Slicing embryos gently with laser light sheets

Bioessays. 2012 May;34(5):406-11. doi: 10.1002/bies.201100120. Epub 2012 Mar 6.


Light sheet microscopy is an easy to implement and extremely powerful alternative to established fluorescence imaging techniques such as laser scanning confocal, multi-photon and spinning disk microscopy. By illuminating the sample only with a thin slice of light, photo-bleaching is reduced to a minimum, making light sheet microscopy ideal for non-destructive imaging of fragile samples over extended periods of time. Millimeter-sized samples can be imaged rapidly with high resolution and high depth penetration. A large variety of instruments have been developed and optimized for a number of different samples: Bessel beams form thin light sheets for single cells, and selective plane illumination microscopy (SPIM) offers multi-view acquisition to image entire embryos with isotropic resolution. This review explains how light sheet microscopy involves a conceptually new microscope design and how it changes modern imaging in biology.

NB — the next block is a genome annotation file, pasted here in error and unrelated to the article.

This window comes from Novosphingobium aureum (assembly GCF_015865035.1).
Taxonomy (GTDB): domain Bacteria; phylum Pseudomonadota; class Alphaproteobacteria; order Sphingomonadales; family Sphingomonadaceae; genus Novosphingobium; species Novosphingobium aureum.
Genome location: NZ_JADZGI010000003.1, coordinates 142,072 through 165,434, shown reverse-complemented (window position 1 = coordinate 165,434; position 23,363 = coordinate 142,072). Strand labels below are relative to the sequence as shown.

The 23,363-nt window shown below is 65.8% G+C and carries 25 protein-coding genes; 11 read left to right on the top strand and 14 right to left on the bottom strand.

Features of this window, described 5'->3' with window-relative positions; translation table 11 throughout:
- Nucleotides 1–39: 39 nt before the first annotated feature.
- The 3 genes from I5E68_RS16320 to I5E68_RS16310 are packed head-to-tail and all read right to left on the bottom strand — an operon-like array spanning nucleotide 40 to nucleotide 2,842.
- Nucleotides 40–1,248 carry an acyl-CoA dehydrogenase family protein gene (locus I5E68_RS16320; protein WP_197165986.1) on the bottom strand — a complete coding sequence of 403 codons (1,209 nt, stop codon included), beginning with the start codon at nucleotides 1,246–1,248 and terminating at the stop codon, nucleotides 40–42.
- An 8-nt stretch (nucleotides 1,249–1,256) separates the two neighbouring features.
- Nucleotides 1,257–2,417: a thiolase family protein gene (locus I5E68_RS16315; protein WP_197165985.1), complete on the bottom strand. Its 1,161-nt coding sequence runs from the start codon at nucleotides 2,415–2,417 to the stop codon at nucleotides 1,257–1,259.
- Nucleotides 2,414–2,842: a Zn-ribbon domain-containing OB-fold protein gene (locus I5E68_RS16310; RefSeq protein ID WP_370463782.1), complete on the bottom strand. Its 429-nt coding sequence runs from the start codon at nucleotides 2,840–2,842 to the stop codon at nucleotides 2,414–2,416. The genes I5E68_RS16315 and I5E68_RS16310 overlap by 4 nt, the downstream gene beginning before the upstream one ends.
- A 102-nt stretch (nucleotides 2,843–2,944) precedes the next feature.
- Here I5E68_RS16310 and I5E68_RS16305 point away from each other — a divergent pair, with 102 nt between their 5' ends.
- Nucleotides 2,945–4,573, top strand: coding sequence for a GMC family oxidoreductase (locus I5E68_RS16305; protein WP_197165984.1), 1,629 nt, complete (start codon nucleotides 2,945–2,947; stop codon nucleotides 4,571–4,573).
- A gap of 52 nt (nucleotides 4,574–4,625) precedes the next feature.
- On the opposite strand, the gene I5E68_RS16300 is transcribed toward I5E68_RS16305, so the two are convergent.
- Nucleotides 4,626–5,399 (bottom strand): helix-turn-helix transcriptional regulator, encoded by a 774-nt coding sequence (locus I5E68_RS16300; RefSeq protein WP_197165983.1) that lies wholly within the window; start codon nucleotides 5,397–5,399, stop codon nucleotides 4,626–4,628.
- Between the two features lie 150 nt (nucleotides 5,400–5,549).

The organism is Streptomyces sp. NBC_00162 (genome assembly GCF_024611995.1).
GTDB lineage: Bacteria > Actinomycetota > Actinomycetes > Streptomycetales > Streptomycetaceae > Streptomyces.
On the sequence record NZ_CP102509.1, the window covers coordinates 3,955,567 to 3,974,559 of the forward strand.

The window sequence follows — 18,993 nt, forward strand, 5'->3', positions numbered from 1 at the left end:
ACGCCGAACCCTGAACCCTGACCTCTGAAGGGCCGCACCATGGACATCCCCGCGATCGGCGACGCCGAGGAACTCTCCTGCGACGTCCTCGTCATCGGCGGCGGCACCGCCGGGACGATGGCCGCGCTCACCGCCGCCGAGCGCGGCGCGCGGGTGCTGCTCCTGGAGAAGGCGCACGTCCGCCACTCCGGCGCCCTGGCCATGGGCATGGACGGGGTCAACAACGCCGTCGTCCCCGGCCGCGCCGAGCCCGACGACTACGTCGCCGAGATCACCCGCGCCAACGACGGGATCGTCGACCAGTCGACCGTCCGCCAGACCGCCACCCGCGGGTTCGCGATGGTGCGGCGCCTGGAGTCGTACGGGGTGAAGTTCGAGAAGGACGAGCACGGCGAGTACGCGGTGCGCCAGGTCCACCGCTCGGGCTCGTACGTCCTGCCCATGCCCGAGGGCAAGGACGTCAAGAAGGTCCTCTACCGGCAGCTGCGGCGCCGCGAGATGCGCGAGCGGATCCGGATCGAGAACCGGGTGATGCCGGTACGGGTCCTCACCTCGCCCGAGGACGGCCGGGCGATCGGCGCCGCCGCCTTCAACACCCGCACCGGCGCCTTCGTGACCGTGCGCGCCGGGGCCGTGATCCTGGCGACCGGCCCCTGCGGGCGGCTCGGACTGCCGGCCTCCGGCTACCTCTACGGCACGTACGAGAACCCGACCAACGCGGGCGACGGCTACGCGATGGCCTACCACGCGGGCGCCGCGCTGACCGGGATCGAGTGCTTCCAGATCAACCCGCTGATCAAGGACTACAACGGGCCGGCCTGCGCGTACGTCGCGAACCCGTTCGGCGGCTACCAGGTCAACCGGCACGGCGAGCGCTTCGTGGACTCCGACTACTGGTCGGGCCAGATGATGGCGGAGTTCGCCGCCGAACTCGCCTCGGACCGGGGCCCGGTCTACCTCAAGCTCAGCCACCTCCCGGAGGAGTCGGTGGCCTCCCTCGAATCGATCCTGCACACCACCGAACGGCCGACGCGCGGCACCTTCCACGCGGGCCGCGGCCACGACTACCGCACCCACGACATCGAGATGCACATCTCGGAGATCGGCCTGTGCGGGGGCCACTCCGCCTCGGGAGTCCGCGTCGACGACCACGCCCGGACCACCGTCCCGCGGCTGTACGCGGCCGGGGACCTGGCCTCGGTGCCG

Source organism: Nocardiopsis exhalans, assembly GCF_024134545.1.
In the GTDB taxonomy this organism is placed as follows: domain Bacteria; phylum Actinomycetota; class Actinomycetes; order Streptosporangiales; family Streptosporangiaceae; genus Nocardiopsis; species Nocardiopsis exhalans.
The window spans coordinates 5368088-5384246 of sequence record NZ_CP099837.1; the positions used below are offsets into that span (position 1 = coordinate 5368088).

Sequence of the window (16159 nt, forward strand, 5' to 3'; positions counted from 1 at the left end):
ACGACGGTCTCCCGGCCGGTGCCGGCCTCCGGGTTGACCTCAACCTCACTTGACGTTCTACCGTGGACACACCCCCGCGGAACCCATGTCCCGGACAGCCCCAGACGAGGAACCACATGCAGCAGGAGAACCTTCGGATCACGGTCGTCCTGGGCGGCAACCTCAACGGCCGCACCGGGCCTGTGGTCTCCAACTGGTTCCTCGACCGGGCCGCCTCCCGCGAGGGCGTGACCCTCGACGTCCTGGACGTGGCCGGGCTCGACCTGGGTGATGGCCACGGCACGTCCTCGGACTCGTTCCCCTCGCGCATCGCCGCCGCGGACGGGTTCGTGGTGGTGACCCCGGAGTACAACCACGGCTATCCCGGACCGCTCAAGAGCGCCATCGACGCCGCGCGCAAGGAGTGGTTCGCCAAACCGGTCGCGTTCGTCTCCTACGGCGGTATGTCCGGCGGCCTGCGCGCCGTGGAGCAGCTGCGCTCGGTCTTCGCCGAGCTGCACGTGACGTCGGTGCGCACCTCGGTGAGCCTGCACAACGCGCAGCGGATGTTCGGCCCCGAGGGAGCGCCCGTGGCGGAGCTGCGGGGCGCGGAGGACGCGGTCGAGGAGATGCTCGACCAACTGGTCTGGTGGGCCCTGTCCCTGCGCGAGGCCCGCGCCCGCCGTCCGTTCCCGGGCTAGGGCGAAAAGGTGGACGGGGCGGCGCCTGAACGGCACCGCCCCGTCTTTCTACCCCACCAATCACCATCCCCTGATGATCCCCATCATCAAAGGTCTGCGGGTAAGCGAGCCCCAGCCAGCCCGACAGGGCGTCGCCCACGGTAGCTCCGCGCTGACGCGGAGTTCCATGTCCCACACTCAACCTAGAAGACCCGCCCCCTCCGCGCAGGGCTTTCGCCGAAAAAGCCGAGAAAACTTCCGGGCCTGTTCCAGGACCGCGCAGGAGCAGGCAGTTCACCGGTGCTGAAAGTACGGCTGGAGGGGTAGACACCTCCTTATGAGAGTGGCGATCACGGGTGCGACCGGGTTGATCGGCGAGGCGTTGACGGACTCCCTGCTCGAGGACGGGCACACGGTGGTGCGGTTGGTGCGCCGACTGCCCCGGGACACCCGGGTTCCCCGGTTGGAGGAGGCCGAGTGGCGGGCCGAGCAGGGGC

Publication types

  • Research Support, Non-U.S. Gov't

MeSH terms

  • Animals
  • Image Processing, Computer-Assisted / methods
  • Lasers*
  • Microscopy / instrumentation
  • Microscopy / methods*
  • Zebrafish / embryology*